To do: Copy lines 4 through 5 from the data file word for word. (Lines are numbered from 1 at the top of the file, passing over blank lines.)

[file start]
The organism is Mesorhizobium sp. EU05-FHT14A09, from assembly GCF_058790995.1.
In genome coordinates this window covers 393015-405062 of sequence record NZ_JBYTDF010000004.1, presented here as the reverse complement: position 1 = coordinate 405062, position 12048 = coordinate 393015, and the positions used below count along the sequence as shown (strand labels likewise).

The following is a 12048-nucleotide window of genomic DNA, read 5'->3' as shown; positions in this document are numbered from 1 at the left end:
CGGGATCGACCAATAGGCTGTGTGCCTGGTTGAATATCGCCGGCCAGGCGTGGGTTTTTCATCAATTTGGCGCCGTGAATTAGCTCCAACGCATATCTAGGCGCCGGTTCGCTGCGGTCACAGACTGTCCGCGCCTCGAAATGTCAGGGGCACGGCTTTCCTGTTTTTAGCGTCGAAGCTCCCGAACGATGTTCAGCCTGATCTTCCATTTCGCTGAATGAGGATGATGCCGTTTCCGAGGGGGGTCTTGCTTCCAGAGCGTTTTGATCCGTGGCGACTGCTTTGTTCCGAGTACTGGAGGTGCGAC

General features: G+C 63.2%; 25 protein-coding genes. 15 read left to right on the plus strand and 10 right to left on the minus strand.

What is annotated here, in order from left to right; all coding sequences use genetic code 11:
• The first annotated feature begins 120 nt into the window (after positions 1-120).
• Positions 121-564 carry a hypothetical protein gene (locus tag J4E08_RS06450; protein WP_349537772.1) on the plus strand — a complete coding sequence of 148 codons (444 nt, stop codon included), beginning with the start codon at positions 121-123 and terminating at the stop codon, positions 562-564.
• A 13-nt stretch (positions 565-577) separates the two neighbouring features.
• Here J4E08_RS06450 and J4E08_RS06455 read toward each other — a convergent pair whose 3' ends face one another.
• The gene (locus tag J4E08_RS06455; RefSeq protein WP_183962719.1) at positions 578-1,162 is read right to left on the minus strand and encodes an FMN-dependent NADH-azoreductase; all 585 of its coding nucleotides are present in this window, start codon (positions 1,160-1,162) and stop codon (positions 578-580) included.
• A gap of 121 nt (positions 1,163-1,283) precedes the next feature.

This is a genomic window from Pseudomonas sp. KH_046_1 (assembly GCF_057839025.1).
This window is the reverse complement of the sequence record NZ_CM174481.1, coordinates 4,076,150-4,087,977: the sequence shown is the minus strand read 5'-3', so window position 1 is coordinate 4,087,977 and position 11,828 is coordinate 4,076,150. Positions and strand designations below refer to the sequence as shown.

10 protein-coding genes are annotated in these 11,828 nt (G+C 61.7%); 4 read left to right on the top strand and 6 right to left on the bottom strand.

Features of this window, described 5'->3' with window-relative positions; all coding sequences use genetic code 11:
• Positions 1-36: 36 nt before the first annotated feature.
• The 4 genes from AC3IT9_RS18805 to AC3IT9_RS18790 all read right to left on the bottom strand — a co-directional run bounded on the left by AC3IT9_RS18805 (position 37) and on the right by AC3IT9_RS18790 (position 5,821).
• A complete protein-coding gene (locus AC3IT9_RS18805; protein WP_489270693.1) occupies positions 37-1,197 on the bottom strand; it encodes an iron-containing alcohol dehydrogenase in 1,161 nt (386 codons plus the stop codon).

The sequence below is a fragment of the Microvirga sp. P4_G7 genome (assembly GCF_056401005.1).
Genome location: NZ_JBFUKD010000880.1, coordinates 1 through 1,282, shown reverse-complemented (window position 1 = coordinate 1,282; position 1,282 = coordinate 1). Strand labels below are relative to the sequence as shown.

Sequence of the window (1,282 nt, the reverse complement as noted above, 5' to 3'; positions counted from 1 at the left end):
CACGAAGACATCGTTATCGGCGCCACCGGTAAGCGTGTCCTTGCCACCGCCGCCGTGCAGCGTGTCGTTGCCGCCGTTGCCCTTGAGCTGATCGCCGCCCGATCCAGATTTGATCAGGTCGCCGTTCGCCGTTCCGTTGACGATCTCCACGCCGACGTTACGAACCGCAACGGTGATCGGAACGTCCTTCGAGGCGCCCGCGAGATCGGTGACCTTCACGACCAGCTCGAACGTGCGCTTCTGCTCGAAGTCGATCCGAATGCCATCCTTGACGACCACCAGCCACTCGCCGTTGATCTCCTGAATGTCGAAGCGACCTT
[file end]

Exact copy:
CGGGATCGACCAATAGGCTGTGTGCCTGGTTGAATATCGCCGGCCAGGCGTGGGTTTTTCATCAATTTGGCGCCGTGAATTAGCTCCAACGCATATCTAGGCGCCGGTTCGCTGCGGTCACAGACTGTCCGCGCCTCGAAATGTCAGGGGCACGGCTTTCCTGTTTTTAGCGTCGAAGCTCCCGAACGATGTTCAGCCTGATCTTCCATTTCGCTGAATGAGGATGATGCCGTTTCCGAGGGGGGTCTTGCTTCCAGAGCGTTTTGATCCGTGGCGACTGCTTTGTTCCGAGTACTGGAGGTGCGAC

General features: G+C 63.2%; 25 protein-coding genes. 15 read left to right on the plus strand and 10 right to left on the minus strand.